Monotaga scope defined by the village, not Electoral Law
Women who cannot fulfil their monotaga requirements based on their gender are not being excluded from running for Parliament, argues the Electoral Commissioner Faimalomatumua Mathew Lemisio, they simply do not qualify.
A week after the Electoral Amendment Bill 2020 was passed in Parliament, the question of whether removing religious service from the definition of monotaga would exclude women from candidacy if their village customs excluded them from other forms of monotaga.
Faimalomatumua said the law does not define monotaga explicitly and leaves it to each village to define based on their custom, or agaifanua.
A new amendment, to have two matai serving on the village council and one Sui ole Nuu or Sui ole Tamaitai (village representative) from a nominee’s constituency vouch for any hopeful nominee would ensure the monotaga was carried out in accordance with that village’s custom.
Faimalomatumua said if those mata disagree that a nominee fulfilled their obligations according to their custom, they can declare that to the Electoral Office.
Then, if the nominee disagrees and believes they did fulfil their monotaga by their village’s standard, they can complain also and if found correct, the matai in question are liable to be fined or imprisoned for up to three years.
“If the woman matai knows that she renders monotaga like every other matai in the village and these guys (matai asked to vouch for her) refuse, we have an avenue for any matai to say ‘if you don’t execute your obligations this is the consequences of your actions,” Faimalomatumua said, referring to the steep penalties.
“That is why we are placing the confirmation of a monotaga on the matais because they know what monotaga is in their own village context.
“If they (the nominee) don’t satisfy that part, they don’t qualify. It’s not being excluded, they just don’t qualify.”
One commonly accepted definition of monotaga is sitting on the village council, a privilege not extended to women in at least 36 villages across Samoa, according to Ministry of Women, Community and Social Development (M.W.C.S.D.) research from 2015.
Since religious service was included in the legal definition of monotaga in 2015 before the 2016 General Elections, it has been seen as another way for women to achieve eligibility for candidacy where they did not have it before.
But Faimalomatumua disagrees. Because religious service is not compulsory for matai the way village service is, it should not be a qualification for electoral candidacy.
“You can’t be using church as a ticket into parliament,” he said.
The newly passed Electoral Act 2020 now defines monotaga as: the compulsory service, assistance or contribution (such as, contribution in form of cash, kind or goods) rendered for customary [or] traditional activities, events, function or similar purposes pursuant to the customs of a particular village.
In 2015, there remained 16 villages that banned women from holding matai titles, M.W.C.S.D. reported.
Ten per cent of villages (36 total) do not allow their women matai to sit on their village council, and a further 52 villages (31 per cent) have no women on their councils even though they do not ban it, for a variety of reasons.
Asked whether villages should be encouraged to expand their definitions of monotaga if they result in women matai being disqualified for candidacy, Faimalomatumua said absolutely not.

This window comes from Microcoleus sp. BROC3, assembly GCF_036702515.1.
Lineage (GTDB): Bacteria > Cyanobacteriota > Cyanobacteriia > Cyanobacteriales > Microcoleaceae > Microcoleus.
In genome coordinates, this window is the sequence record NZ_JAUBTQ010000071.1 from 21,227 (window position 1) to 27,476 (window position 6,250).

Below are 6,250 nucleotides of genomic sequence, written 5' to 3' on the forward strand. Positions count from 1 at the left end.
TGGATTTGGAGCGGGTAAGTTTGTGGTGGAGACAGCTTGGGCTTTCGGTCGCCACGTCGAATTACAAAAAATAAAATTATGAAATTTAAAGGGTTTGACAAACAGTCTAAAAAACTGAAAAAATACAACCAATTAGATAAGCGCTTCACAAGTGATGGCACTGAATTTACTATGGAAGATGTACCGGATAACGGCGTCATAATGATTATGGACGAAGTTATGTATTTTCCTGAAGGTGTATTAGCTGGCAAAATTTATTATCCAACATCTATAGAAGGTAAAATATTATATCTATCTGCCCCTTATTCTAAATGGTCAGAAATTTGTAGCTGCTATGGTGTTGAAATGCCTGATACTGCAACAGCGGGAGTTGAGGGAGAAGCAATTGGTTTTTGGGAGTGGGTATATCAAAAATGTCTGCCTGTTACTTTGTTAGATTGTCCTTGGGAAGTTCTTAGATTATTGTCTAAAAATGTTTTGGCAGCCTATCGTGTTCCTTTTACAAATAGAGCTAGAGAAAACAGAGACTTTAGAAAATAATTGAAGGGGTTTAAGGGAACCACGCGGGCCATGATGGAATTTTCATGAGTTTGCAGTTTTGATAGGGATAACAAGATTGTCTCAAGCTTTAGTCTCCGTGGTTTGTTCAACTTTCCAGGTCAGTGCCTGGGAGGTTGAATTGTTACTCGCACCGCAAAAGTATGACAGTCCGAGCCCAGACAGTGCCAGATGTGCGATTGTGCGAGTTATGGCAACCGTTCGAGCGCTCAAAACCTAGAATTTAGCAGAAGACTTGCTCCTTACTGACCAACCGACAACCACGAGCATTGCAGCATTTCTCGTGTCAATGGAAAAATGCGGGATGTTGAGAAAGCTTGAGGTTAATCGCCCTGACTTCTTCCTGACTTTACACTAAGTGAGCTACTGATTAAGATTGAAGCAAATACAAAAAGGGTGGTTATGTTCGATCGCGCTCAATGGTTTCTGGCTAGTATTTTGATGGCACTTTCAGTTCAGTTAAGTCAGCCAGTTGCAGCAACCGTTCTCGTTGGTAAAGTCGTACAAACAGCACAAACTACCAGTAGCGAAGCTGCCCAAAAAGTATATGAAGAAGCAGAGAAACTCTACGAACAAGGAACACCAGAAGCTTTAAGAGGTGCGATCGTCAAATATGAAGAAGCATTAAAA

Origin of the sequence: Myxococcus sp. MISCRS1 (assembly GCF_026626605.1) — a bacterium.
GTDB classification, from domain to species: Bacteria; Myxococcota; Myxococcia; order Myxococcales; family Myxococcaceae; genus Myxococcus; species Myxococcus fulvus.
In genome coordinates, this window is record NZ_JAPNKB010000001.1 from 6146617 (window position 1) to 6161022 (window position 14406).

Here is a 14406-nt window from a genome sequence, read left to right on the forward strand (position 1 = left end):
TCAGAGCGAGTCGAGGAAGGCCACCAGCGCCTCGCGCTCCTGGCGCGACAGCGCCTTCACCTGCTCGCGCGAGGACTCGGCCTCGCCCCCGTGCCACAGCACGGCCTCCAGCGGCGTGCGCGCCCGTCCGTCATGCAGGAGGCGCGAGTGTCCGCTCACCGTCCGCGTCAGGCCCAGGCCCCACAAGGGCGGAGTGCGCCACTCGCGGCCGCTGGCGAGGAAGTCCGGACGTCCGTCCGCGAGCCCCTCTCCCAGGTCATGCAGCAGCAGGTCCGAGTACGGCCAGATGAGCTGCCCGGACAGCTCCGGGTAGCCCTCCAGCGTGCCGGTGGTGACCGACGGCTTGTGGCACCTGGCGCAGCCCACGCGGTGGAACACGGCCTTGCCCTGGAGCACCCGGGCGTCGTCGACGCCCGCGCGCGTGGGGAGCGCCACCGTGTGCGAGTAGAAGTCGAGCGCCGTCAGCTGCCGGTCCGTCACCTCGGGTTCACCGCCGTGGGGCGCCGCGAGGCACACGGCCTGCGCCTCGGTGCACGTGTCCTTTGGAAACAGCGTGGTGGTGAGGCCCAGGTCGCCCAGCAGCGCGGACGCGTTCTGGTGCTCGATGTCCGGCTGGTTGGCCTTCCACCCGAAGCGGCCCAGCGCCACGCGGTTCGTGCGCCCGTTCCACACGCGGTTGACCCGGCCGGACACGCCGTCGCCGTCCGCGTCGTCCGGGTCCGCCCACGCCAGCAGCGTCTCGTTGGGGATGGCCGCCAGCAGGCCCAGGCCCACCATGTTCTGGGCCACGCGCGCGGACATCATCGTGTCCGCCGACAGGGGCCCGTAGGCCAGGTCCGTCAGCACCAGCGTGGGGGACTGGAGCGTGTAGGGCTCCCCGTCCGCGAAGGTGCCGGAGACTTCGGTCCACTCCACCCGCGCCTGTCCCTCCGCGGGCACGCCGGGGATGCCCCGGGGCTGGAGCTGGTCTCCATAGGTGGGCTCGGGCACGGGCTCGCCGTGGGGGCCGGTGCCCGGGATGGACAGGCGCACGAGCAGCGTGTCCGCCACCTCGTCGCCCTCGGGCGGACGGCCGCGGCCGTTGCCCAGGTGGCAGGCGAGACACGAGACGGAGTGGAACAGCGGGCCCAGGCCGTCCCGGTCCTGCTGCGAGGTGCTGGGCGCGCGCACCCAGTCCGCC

“You are trying to codify our custom,” he warned.
“For me to say they have to broaden it to address that issue, that would be really rude of me.
“I am not going to doubt the competency of the matai. These are the people that hold the peace and security of our communities. I am not going to question their integrity.”
He likened the situation to a nominee seeking to stand for a constituency using their religious service only to find the only church in the constituency is of a different denomination to them.
The law as it stands now is more fair, he said, and the Office of the Electoral Commissioner has a greater role in verifying candidates and clamping down on corruption or sabotage of nominees.
Now, everybody will “get a fair go when it comes time to nominate themselves for elections,” instead of being denied a nomination because the village supported someone else to stand.
“There were issues in the past where Sui ole Nuu deliberately stayed away from executing these forms and prevented candidates from running,” Faimalomatumua said.
Last week, the Samoa Observer revealed that church leadership had petitioned against the amendment but despite two separate petitions with over 1000 signatures, Parliament was not made aware of their concerns before the Bill passed on Tuesday.
In the petitions, the senior leadership of the Catholic, Congregational Christian Church of Samoa and Methodist faiths called the amendment a human rights violation, a contradiction to the spirit of the Constitution and would hinder women’s participation in politics.
They also argued that service to the church should not be seen as lesser than service to the village.
But Faimalomatumua said leaving religion out of the Electoral laws is not a slight against the Constitution, and that one’s church service is their service to God, not to their community.
“It’s not for you to go into Parliament.
“Your obligations as a matai are to render monotaga in accordance with your village customs and that is the aspect of the culture that is recognised in these laws as a requirement for all candidates.
The Ministry of Women, Community and Social Development has been approached for comment.